Let’s start out with a disclaimer: Roger Waters' latest tour, The Wall Live, is not a concert. It’s a musical production of theatrical proportions that will appeal to both old and new fans of the seminal, but sadly now-defunct group, Pink Floyd.
It's with this consideration in mind that the production from Waters - who has received heavy legal action from his former band-mates due to the direction he’s taken their legacy - can be judged as a thoroughly entertaining show.
I was personally quick to label the dramatics "Broadway for Bogans" while looking around the crowd at Allphones Arena (who were largely ageing and clutching packets of chips and four buck Cornettos) during one of the opening songs, 'The Thin Ice'. But while the show indeed involved many cheap shots, the following 90 minutes thankfully proved me totally wrong.
There were many cringe-worthy moments, no doubt, but the musical finesse of Waters and his crew was undeniable from the first few songs. "Holy shit, can he play," was one statement heard nearby to us in the crowd, and this was a sentiment that essentially sums up the performance.
But back to those cheap shots...yes, a giant pig was involved, truckloads of pyrotechnics and a giant wall of metaphoric proportions. Plus, enough strange, weird giant puppet things to give a 60-year-old rocker acid flashbacks. All emblazoned in enough Banksy-style
graffiti to provoke another lawsuit.
Of course, those are the things that draw many to Waters' productions (and have them paying up to $400 a ticket). This considered, it was delightful to see that they were executed with stellar smoothness, audio precision and enough smoke and mirrors to really make the punter feel like they were in the midst of something spectacular.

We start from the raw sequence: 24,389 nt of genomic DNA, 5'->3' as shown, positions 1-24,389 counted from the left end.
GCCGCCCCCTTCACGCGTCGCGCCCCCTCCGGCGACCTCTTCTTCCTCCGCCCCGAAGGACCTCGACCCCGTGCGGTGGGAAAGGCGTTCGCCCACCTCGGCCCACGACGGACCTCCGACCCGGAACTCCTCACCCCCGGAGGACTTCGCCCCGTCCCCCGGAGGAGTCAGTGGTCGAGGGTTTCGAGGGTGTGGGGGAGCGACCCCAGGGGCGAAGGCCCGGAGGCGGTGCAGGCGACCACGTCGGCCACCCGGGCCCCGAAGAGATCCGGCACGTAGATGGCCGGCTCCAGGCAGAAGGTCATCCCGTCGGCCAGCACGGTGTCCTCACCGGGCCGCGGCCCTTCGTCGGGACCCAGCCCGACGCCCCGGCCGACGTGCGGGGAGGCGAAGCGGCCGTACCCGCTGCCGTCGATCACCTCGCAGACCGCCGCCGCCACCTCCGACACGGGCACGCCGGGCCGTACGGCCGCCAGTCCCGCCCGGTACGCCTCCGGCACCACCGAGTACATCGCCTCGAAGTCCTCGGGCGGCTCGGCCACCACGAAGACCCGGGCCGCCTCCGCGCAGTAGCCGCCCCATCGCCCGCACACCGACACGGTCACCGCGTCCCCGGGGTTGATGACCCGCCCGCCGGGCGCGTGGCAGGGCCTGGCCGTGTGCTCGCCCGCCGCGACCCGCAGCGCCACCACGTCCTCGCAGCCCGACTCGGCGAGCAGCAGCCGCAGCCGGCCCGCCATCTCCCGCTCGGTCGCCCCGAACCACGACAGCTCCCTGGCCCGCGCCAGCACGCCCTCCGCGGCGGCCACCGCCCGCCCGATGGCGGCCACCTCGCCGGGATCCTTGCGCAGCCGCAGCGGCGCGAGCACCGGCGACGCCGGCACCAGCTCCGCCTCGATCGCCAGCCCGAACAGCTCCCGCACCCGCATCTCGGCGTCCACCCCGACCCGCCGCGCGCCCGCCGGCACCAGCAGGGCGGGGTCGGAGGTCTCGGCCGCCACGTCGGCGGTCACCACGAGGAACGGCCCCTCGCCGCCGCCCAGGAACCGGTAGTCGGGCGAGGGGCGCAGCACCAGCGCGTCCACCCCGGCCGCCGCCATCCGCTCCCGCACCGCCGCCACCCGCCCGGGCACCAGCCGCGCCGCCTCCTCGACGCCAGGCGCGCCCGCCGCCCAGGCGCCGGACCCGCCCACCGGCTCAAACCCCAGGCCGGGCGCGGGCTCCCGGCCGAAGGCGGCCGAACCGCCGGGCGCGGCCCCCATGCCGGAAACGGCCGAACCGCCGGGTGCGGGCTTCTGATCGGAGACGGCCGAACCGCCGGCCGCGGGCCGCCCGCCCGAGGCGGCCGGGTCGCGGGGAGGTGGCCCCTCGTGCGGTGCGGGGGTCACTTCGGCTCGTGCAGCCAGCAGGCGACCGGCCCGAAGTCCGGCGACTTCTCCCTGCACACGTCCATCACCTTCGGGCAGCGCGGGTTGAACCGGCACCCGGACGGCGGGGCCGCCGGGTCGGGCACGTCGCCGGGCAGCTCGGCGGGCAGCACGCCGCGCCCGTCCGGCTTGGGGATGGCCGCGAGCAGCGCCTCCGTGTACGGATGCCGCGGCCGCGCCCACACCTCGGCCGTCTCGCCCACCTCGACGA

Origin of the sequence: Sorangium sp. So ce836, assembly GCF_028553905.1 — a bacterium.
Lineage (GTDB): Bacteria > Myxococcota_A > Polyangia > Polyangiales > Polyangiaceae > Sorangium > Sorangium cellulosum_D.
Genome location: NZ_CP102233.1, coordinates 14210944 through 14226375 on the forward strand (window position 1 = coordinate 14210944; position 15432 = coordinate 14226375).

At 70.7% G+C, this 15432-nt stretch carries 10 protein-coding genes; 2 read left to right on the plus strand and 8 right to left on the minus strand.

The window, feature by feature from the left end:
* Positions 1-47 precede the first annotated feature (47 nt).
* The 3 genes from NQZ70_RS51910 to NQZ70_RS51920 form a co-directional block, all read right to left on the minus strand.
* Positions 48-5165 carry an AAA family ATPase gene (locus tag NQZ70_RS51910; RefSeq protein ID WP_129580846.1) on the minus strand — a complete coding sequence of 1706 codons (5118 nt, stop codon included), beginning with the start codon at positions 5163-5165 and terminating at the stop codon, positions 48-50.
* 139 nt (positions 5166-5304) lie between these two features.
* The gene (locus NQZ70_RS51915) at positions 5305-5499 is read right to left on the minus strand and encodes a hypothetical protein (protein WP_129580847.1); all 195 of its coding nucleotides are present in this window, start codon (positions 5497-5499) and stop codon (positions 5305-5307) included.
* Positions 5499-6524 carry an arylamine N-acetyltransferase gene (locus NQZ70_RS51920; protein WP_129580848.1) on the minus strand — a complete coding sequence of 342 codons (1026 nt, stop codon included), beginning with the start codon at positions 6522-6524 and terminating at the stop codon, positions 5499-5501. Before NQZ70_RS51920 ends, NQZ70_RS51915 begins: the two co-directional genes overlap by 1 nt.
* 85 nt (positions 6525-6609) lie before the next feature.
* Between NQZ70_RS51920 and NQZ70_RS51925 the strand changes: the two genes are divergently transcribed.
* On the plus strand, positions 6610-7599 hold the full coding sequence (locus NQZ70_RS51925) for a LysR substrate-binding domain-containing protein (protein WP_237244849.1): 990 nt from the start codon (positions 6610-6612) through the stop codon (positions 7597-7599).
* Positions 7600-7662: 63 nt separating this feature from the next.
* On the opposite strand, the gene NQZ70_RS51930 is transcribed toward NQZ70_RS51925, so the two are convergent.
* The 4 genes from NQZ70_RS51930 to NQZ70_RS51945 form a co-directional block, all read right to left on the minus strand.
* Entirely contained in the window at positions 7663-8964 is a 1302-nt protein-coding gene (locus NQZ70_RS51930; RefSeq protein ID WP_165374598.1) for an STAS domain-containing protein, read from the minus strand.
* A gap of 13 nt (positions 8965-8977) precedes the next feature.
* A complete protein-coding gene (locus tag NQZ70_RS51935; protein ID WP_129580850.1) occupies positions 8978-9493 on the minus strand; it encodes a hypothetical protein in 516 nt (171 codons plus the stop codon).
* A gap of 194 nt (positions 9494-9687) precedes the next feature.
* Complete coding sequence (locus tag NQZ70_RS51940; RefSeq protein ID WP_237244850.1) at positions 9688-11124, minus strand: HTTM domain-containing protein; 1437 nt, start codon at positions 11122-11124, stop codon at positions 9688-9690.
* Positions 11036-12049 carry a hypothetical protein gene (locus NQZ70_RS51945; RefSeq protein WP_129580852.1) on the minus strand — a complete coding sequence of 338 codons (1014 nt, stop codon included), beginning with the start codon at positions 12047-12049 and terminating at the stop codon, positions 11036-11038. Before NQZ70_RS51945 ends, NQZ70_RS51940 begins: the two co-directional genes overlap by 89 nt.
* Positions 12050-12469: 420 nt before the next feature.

For the purists, there were times when that same high level of production could be seen as distracting from Pink Floyd's music, if not disrespectful of the album's legacy. The colourful light display during the guitar solo of 'Comfortably Numb' was one example of this. It begs to be asked: why not just let the crowd appreciate mind-blowing solos in their solicitous wonder?
Thankfully, for every question like that there were more that made the crowd contemplate something else: the provoking message behind the concept album, The Wall
. Mixed media depicting acts of violence and war were pivotal to that contemplation - it was especially pivotal that many extracts were not drawn from the era in which the album was written, but rather today’s arguably more oppressive culture. In fact, the infamous Wikileaks
'Iraq War Logs' video used in the show made the production's older digs at fascism, such as Nazi-style graphics, seem almost outdated.
It was these focal moments showing Waters' anti-consumerism/capitalist voice that will hopefully give Pink Floyd’s album relevance for another generation to come (although, judging by the hoards of merchandise sold following the show, it’s safe to say the message was ironically lost on some).
Theatrical? Yes. Hysterical, even. But that’s what you go to Roger Waters for, after all. And when that’s what you expect, it's something else to get it sounding and looking just that good. If that's The Wall
we’ve been allocated in 2012, we shouldn’t really mind it staying up for another few decades or so.